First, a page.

Lung Expansion Therapy vs Bronchohygiene Therapy

Lung Expansion Therapy vs Bronchohygiene Therapy
Bronchial Hygiene Therapy is a wide definition of different tactics used for clearing airway which include manual hyperventilation, chest physiotherapy and breathing exercises. In the manual hyperventilation patients are intubated. Chest physiotherapy on the other side is composed of coughing, postural drainage, suctioning and vibration. Breathing exercises on the other hand consists of diaphragmatic breathing for impulsively breathing patients and huffing. The Bronchial Hygiene Therapy (BHT) is done so as to enhance clearance of secretions hence reducing impediments in the airway to increase ventilation and exchange of gases. BHT is required for diseases such as bronchiectasis and cystic fibrosis whereby bronchiectasis is widening of bronchi causing risks of infections. While cystic fibrosis is a hereditary disorder stirring exocrine glands hence leading to production of thick mucus which blocks bronchi, pancreatic ducts and intestines implicating to respiratory infection.
Additionally, when treating cystic fibrosis coughing should be enhanced to the patients because it leads to sputum expectoration. Coughing is effective in BHT hence regular exercises are required to the patients so as to improve pulmonary functioning. Although, there are some conditions which require undermined airway clearance such as use of mechanical ventilation and artificial airways. The conditions include postoperative complications, amyotrophic lateral sclerosis, respiratory disorders, congenital disorders and degenerative neuromuscular diseases (Hampton Regional Medical Center: Bronchial Hygiene Therapy, 2018).
Moreover, manual cough and manual ventilation methods used in Bronchial Hygiene Therapy (BHT) are performed similarly. They involve clear secretions to maintain bronchial hygiene to patients who have weak cough force caused by abdominal muscle weakness. It is done by a therapist who places hands on epigastric area of the patient with the heel of one hand on the abdomen while the other hand is placed on top of the first hand with fingers spread apart and both hands interlocked. The patients breathe deeply as the therapist compresses the abdomen quickly down and inward as the patients tries to cough (Lung Expansion and Bronchial Hygiene Therapy, 2018).
Furthermore, self-manual cough is a technique used in BHT which is done by patients with full extremity function. The patients lock their hands together across epigastric area and push diagonally toward the head as they strive coughing in either sitting or supine position. While to patients with C6 lesions, they do it by throwing their arms across the epigastric area as they move forward while trying to cough in the sitting position and placing a pillow in the lap. The pillow is used so as to increase abdominal compression to enhance coughing. Although a therapist is supposed to supervise them to ensure they are using the right procedures.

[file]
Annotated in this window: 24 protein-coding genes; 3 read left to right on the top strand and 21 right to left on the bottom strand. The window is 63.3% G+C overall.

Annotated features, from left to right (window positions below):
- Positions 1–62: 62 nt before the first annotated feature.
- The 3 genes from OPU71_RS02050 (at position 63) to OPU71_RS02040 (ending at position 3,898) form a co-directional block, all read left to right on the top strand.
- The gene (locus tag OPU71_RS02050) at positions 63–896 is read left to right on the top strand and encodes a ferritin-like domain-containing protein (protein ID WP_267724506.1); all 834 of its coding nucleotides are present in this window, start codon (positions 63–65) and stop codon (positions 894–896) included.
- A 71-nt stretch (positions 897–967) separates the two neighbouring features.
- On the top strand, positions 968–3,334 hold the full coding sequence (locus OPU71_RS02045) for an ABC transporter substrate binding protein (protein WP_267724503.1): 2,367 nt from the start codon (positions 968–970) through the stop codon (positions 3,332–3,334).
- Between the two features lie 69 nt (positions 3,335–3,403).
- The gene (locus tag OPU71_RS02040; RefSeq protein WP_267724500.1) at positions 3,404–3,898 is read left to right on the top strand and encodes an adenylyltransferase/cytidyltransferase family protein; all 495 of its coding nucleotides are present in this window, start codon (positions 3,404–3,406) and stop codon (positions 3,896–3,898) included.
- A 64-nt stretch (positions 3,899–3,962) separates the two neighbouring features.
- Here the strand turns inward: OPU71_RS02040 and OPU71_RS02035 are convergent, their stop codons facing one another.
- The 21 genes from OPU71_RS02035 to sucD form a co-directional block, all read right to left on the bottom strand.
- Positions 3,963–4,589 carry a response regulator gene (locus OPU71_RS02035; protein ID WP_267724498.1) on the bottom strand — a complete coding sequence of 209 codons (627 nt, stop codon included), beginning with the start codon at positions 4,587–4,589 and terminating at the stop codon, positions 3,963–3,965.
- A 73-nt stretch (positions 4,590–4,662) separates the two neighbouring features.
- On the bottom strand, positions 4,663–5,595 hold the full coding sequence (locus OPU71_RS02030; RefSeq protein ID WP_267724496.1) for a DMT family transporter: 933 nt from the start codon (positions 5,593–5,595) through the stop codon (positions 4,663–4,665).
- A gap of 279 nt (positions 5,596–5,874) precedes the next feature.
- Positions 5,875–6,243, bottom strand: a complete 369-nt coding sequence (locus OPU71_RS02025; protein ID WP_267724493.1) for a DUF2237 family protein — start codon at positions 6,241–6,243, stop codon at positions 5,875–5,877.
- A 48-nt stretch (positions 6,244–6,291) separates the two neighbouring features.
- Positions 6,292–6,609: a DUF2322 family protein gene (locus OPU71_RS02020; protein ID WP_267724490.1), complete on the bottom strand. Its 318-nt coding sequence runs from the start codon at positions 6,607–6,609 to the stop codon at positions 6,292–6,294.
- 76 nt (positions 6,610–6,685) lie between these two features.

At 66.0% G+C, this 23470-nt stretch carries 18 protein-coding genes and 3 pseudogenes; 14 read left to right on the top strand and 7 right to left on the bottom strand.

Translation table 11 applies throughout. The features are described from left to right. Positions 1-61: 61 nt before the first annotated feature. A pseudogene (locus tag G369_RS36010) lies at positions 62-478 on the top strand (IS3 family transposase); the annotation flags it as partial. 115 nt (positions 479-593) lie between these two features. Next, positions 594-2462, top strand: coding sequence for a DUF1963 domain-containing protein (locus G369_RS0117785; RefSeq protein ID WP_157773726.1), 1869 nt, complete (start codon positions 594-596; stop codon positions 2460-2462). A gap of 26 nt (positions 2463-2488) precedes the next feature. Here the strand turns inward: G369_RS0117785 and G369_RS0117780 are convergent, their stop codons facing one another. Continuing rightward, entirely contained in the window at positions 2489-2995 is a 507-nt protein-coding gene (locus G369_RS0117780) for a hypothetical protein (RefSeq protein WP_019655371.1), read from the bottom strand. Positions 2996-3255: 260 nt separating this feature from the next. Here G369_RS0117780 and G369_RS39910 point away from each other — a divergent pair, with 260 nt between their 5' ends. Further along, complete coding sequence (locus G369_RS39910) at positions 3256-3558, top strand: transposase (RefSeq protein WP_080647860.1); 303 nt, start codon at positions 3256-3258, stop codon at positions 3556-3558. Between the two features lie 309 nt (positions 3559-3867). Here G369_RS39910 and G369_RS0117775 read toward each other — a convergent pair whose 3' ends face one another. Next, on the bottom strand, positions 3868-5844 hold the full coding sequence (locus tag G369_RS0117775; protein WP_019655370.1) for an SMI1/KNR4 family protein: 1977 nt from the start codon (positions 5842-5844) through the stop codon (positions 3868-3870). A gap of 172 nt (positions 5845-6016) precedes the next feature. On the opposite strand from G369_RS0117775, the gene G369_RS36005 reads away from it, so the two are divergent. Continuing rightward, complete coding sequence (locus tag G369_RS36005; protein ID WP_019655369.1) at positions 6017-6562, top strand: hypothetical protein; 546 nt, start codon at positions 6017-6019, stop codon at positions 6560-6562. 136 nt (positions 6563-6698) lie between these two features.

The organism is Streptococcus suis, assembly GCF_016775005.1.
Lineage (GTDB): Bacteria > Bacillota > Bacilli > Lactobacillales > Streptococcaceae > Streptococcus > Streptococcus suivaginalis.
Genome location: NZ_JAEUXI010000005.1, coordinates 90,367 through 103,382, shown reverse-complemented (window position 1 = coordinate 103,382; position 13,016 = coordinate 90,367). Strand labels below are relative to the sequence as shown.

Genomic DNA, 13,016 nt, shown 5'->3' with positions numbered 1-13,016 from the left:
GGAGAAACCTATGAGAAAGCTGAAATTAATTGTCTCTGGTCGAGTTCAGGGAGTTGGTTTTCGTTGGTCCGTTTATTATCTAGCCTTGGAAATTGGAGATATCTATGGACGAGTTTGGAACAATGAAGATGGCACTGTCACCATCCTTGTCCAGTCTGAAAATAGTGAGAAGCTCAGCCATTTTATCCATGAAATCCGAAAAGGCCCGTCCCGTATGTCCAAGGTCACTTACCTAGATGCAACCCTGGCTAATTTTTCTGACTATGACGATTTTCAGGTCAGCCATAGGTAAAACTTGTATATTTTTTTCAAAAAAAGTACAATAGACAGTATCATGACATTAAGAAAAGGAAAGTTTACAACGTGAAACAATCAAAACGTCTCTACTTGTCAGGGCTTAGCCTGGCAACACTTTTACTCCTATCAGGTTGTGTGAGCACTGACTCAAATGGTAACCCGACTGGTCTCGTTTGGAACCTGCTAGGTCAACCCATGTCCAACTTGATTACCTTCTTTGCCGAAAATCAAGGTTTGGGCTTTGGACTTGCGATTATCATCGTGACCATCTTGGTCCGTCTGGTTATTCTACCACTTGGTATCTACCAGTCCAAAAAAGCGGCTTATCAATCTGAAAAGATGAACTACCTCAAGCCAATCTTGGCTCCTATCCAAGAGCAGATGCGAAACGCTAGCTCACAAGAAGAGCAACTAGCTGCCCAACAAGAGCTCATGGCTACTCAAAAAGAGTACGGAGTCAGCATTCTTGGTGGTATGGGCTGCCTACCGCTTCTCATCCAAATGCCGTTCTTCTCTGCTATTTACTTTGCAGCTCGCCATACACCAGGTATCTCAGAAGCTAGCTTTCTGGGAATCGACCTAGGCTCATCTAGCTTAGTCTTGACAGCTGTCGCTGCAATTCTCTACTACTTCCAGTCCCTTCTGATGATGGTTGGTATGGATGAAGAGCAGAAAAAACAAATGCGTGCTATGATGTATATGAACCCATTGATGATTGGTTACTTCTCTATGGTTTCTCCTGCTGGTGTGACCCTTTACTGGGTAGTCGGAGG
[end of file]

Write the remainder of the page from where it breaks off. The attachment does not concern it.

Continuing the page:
Another BHT technique is postural drainage applies positions which enhance movement of diaphragm by reducing weight of abdominal contents on the diaphragm. It is implemented to most patients with weak and good diaphragm strength, paraplegia and patients with high lesions. Corsets might be required in upright position and side lying so as to drain posterior segments of upper lobes. It is done by a quarterly turn on the chest with the arm over a pillow so as to ensure that the diaphragm is not under pressure. In addition, chest auscultation should be performed to patients with spinal instabilities so as to get the best position which is established on distinct lobes that require drainage.
Lastly, suctioning is recommended on top of postural drainage as a BHT technique. It is used because of poor cough function to collect more mucus in the lungs. Although there are cautions taken when it comes to acute tracheostomy patients due to their susceptibility to infection during the first eight weeks. Thus, sterile suctioning techniques are required on them. Additionally, bradycardia patients should be checked well when performing suctioning to them. This is due to the fact that it may stimulate vagus nerve leading to a reduction in heart rate. Moreover, atelectasis patients are recommended intermittent positive pressure breathing due to the fact that they are known for retaining secretions.